Prime Minister Helen Clark said today she thinks the Serious Fraud Office tipped off the National Party about its intention to investigate New Zealand First.
But National has now denied that and called on the Prime Minister to apologise.
National's leader John Key said last Wednesday he would not work with NZ First leader Winston Peters after the election unless he came up with "credible explanations" for the numerous allegations against him.
The SFO announced the next day that it was going to investigate donations to NZ First from Sir Robert Jones and the Vela family to find out whether they were used for the purposes the donors intended.
"I find the National Party's statement and timing interesting because I would say it's almost certain they got a tip from the Serious Fraud Office that it was about to move," Miss Clark said today on TV One's Breakfast programme.
"I challenge them directly to come clean because I think it's a very serious thing if an agency like the SFO is leaking to the Opposition."
Mr Key said Miss Clark was wrong.
"National simply didn't know about the SFO's intentions and Helen Clark should apologise to the agency for her false claim," he said.
Mr Key told NZPA yesterday he would not work with Mr Peters under any circumstances, significantly hardening his stance and changing the political landscape under MMP.
Both the main parties have in the past refused to rule out working with any of the minor parties after an election, because they might need them to form a government with a majority of votes in Parliament.
"We have categorically ruled him out altogether," Mr Key said yesterday when he was asked whether he would work with Mr Peters.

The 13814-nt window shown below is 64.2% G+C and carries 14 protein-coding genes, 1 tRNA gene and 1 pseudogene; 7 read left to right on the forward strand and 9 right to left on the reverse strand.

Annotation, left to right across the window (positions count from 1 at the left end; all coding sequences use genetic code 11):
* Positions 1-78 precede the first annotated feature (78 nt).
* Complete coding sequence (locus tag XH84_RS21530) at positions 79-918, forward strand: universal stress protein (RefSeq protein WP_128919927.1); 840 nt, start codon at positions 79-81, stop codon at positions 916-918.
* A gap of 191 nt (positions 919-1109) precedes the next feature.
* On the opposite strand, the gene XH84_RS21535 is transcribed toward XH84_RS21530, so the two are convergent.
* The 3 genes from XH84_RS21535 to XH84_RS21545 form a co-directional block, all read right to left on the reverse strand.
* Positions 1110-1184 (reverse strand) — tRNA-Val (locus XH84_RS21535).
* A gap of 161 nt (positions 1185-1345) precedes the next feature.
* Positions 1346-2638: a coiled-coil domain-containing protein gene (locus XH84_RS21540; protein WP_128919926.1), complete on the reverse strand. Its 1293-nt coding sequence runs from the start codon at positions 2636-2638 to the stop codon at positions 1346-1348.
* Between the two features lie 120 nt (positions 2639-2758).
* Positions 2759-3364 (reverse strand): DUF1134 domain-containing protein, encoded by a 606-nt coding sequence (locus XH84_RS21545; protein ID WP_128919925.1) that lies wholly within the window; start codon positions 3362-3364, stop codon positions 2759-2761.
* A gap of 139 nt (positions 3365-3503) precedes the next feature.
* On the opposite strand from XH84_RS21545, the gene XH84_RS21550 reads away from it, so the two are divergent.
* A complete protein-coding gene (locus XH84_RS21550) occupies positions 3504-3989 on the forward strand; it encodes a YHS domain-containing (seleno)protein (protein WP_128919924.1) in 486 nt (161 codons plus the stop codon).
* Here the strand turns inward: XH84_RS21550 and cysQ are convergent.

Mr Key's decision has put the Maori Party into a potentially strong position after the election.
It is expected to increase its number of MPs - it has four at present - and could hold the balance of power if National is the biggest party but does not win an outright majority.
The Serious Fraud Office says it has substantial work ahead of it as it starts investigating donations to New Zealand First.
Mr Peters and his lawyer, Peter Williams QC, have said the SFO will be able to quickly clear up allegations that donations from Sir Robert Jones and the Vela family were misused.
Mr Williams handed documents to the SFO on Saturday, saying they clearly showed the money was spent in the way donors intended.
Mr Peters said it would take about five minutes to exonerate his party.
But the SFO's acting director, Gib Beattie, said today there was more to it than that.
"We will be looking at the banking records, we obtain cheques, bank statements, deposit slips, electronic statements for each step in the chain," he said on Radio New Zealand.
"As well as looking at the money trail we look at the receipts and the movements of money and how its ultimate use was accounted for.
"We look at ledgers, spreadsheets, books of accounts. We turn over the rocks we believe are relevant and see what's under them."
Mr Beattie also said the SFO, which has four investigators on the case, will want to talk to the people involved.
He said he could not speculate on how long the investigation would take.
The SFO is going to come under intense political pressure to reach conclusions before the election, which has to be held by November 15.
Mr Peters does not want to go into the campaign with the investigation hanging over him.
Mr Beattie said the investigation involved a comprehensive reconstruction of what had happened to the money.
"Sometimes these things can take weeks or even longer."